One of the first airlines that comes to mind for a MAX order is Ryanair (RYAAY). Ryanair has been a stronghold for Boeing, and the company is the biggest customer for the type in Europe, and its importance was once again emphasized as Norwegian (OTCPK:NWARF) sent a notice of order termination to Boeing earlier this year.
Due to the acquisition of Lauda, Ryanair no longer is an all-Boeing operator, and there seemed to be chances for Airbus (OTCPK:EADSF) to make use of this and leverage the Boeing 737 MAX crisis, but Airbus did not initiate talks with Ryanair as they desired, and that shouldn’t come as a surprise. Eighteen years ago, Airbus was on the verge of signing a deal with Ryanair, and the Irish low-cost carrier dodged the deal last minute. It became apparent the deal with Airbus was only announced to gain leverage in negotiations with Boeing. When Airbus found out, the company decided not to pitch its aircraft to Ryanair any longer.
So, Ryanair is one of the airlines that seems to be stuck with Boeing. The airline has a total of 135 Boeing 737 MAX aircraft on order. In fact, Boeing actually has developed a high capacity variant of the Boeing 737 MAX 8, the MAX 200, to suit the needs of Ryanair. In total, the Ryanair Group has a fleet of 467 aircraft, including one aircraft for training purposes. So, pure from a replacement point of view, Ryanair has over 300 aircraft to order to replace its Boeing 737-800 and Airbus A320 fleet. Assuming that Ryanair will order these jets in two tranches, the companies could be in negotiations for around 165 aircraft, and the carrier is no longer just looking at the MAX 200 but also the Boeing 737 MAX 10, an aircraft it previously did not believe in.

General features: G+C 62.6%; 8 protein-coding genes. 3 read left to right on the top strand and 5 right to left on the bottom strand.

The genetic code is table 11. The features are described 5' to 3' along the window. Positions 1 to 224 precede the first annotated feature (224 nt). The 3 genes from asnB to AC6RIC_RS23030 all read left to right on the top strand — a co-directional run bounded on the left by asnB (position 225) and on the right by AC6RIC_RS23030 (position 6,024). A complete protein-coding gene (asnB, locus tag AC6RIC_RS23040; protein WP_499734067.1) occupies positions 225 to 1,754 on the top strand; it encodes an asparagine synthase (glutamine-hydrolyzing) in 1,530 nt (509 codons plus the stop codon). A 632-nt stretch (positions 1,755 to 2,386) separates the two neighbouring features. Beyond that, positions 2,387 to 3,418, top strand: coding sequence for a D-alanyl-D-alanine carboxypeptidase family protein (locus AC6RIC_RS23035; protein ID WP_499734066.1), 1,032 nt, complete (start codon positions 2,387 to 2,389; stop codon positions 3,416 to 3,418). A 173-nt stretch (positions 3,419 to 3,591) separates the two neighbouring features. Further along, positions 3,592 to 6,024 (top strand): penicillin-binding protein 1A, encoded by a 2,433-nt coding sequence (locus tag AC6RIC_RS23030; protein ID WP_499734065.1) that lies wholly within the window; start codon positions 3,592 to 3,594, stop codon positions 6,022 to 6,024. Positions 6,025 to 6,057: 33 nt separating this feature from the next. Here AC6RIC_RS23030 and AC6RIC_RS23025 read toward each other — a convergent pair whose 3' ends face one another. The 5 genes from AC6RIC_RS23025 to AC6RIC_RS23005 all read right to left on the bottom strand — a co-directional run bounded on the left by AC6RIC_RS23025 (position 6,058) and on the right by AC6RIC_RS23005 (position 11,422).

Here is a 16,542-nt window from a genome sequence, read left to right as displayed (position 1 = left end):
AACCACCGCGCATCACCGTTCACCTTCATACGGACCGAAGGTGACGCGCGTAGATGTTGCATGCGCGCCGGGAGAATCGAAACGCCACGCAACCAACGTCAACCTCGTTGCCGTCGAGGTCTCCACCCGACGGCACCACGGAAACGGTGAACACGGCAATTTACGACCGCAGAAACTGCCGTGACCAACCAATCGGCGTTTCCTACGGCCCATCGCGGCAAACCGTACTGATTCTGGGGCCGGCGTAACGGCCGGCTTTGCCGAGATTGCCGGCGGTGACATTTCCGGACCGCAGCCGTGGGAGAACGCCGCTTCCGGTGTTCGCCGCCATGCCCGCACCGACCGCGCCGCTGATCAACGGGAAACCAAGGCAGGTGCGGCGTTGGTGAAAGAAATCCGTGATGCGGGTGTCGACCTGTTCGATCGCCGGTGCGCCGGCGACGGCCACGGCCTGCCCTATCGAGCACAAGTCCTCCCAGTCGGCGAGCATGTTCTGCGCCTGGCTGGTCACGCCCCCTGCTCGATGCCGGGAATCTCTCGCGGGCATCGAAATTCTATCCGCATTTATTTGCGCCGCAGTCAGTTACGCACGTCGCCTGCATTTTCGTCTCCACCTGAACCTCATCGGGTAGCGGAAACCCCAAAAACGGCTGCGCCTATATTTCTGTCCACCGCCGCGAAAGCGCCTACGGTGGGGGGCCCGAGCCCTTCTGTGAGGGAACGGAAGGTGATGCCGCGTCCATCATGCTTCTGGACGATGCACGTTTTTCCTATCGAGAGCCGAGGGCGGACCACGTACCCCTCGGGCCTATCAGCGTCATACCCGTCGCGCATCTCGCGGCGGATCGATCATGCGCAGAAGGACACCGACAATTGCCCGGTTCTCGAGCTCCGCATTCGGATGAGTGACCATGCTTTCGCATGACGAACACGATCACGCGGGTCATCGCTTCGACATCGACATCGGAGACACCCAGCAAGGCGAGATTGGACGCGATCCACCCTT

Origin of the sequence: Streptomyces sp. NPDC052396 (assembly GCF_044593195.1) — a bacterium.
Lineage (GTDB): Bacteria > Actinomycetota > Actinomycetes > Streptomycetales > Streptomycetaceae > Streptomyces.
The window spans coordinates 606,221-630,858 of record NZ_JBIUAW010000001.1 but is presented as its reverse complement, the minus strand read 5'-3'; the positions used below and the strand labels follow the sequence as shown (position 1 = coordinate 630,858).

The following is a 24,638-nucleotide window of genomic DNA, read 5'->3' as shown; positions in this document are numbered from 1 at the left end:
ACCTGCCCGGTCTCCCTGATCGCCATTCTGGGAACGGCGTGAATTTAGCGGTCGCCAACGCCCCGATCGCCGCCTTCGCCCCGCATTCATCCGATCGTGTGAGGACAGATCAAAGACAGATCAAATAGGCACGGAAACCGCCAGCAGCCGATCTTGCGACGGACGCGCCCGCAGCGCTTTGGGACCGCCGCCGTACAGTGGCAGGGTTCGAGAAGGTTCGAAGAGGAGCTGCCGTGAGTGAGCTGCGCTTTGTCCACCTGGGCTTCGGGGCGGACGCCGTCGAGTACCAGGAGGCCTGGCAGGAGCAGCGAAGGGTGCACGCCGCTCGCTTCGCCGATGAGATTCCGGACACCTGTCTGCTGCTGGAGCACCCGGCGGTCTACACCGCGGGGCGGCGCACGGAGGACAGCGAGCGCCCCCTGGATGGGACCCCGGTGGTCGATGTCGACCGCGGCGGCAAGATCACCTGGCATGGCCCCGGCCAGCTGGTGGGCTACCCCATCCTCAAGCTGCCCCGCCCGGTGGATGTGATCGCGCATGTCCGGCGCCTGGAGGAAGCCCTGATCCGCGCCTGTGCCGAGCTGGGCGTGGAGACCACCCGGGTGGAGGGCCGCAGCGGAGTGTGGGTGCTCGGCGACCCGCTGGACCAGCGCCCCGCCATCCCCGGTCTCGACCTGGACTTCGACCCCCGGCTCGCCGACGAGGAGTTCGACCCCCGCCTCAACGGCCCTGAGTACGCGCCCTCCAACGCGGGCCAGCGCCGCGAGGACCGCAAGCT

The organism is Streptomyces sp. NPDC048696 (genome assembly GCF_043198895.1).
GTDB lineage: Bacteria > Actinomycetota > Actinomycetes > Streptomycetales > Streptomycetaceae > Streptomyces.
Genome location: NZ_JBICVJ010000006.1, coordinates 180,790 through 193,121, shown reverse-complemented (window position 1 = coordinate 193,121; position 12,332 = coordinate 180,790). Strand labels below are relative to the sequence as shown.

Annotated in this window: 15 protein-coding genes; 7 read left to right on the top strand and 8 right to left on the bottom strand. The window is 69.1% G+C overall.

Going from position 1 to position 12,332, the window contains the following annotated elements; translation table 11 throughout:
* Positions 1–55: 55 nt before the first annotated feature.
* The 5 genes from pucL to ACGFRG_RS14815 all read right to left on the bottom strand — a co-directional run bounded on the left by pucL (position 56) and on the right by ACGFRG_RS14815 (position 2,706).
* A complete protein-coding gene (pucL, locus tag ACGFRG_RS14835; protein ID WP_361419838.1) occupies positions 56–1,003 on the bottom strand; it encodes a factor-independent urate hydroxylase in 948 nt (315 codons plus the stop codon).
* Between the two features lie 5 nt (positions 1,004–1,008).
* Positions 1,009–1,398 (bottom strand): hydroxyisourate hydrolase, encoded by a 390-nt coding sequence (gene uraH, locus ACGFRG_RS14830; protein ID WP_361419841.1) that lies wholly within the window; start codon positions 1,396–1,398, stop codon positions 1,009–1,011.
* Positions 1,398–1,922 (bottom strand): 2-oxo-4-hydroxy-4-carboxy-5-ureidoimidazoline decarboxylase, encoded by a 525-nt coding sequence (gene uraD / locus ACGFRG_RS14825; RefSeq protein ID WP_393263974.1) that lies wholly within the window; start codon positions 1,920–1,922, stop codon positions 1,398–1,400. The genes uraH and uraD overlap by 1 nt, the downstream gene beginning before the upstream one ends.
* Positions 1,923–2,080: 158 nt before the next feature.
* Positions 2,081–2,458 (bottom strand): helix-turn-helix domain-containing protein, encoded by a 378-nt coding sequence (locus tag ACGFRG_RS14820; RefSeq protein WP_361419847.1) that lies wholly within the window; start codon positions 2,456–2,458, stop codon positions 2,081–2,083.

The other airline that inherited a mixed fleet after an acquisition is Alaska Airlines, which incorporated Airbus aircraft in its fleet after acquiring Virgin America. The airline had a fleet of 10 Airbus A319ceos, 51 Airbus A320ceos and 10 Airbus A321neos with orders for 30 Airbus A320neos. Its Boeing fleet is far bigger, having 163 Boeing 737 Next Generation variants (11 -700s, 61 -800s, 12 -900s and 79 -900ERs). Alaska Airlines already has decommissioned some of the Airbus jets, but still has a big sub-fleet of Airbus A320 aircraft. The airline intends to return to a single-type structure, and to that extent, it could get a really good deal on the Boeing 737 MAX as its fleet is built on the Boeing 737 Next Generation, while it only has around 30 MAX aircraft on order.
Alaska Airlines used to have a “Proudly All Boeing” sticker on its aircraft, and I think that says something about the company’s commitment to the Boeing 737, and even with the Boeing 737 MAX issues and the inherited Airbus fleet, it lies in line of expectations that the company will return to its all Boeing structure, and with 32 MAX aircraft on order, there remains a lot of space to eventually replace nearly 200 Boeing and Airbus jets in the fleet. The orders are currently equally divided between Boeing and Airbus, but the current fleet structure does seem to favor the Boeing 737 MAX, and even with possible retraining required for the Boeing 737 MAX, I believe that Alaska Airlines can negotiate a deal that will more than offset the added costs for added training requirements.